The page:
Reward offered in monk seal slayings

The Garden Island
By Coco Zickos – The Garden Island

LIHU‘E — The recent murders of two critically endangered Hawaiian monk seals has prompted many community members and organizations to respond in the ancient species’ defense.

Surfrider Foundation Kaua‘i announced Thursday that it will be offering a monetary reward to anyone with information which could lead to the arrest and conviction of the person or persons responsible for killing the monk seals.

“I, like many others, am outraged that someone out there would kill these animals,” said Dr. Carl Berg of Surfrider Kaua‘i. “They are the original inhabitants of the islands and were here long before humans.”

The monk seal —– ‘ilio-holo-i-ka-uaua, or “the dog that runs in the rough seas” — is sometimes referred to as a “living fossil” because they have essentially remained the same for at least 13 million years, well before the arrival of human beings on the planet and even longer than the Main Hawaiian Islands, according to the Marine Conservation Biology Institute.

“Personally speaking, I’m baffled by people who want to hurt animals and specifically animals that are not able to defend themselves, are endangered species and are not causing any negative impact to humans,” said Dr. Gordon LaBedz, one of the original founders of Surfrider Kaua‘i. “We hope this reward will be an incentive to put this practice to rest.”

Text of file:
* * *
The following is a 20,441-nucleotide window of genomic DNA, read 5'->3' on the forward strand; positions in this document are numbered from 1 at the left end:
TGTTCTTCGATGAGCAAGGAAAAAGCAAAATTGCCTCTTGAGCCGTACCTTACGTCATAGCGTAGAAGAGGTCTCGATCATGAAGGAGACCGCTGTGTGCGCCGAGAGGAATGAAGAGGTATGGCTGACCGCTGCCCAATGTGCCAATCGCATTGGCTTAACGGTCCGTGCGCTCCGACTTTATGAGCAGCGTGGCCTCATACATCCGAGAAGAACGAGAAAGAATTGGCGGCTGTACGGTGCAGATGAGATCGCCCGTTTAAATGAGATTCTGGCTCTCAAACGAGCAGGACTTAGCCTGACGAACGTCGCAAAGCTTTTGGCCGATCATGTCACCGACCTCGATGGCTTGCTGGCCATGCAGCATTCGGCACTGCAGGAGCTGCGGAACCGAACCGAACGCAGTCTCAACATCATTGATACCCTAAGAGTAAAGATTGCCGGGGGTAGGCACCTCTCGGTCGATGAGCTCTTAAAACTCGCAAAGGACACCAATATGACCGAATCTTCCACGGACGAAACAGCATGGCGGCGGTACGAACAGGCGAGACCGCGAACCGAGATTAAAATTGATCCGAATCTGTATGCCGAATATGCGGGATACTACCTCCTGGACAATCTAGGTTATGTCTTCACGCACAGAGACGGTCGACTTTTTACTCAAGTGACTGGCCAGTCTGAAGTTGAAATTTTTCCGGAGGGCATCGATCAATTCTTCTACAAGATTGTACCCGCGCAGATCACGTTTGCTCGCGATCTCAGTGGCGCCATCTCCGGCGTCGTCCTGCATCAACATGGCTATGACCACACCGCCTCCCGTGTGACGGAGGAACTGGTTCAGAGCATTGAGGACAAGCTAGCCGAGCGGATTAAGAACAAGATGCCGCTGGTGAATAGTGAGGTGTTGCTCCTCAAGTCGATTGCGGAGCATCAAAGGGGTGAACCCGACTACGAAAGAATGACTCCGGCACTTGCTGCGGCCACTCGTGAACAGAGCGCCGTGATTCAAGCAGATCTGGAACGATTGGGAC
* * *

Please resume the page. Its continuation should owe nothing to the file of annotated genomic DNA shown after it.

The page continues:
The monk seal’s lone predators on land here are humans.

The Hawaiian monk seal originally occurred throughout the Hawaiian archipelago and was “likely extirpated from the Main Hawaiian Islands by Polynesian colonizers 1,500 to 1,600 years ago,” a study published in The Journal of Heredity states.

They were susceptible targets for hunting activities which took a toll on their population and upon the arrival of the first European sailors during the 19th century, they “were hunted to near extinction at the six primary Northwestern Hawaiian Islands subpopulation — French Frigate Shoals, Laysan, Lisianski, Pearl and Hermes Reef, Midway Atoll and Kure.”

“The bottom line is we don’t want this to happen again and anybody who does this will suffer consequences,” LaBedz said, as he explained why his organization, along with NOAA and the Hawai‘i Monk Seal Conservation Hui worked together to help prevent these circumstances from happening again by offering a sizable reward. “We don’t want people to forget about this. It’s not OK.”

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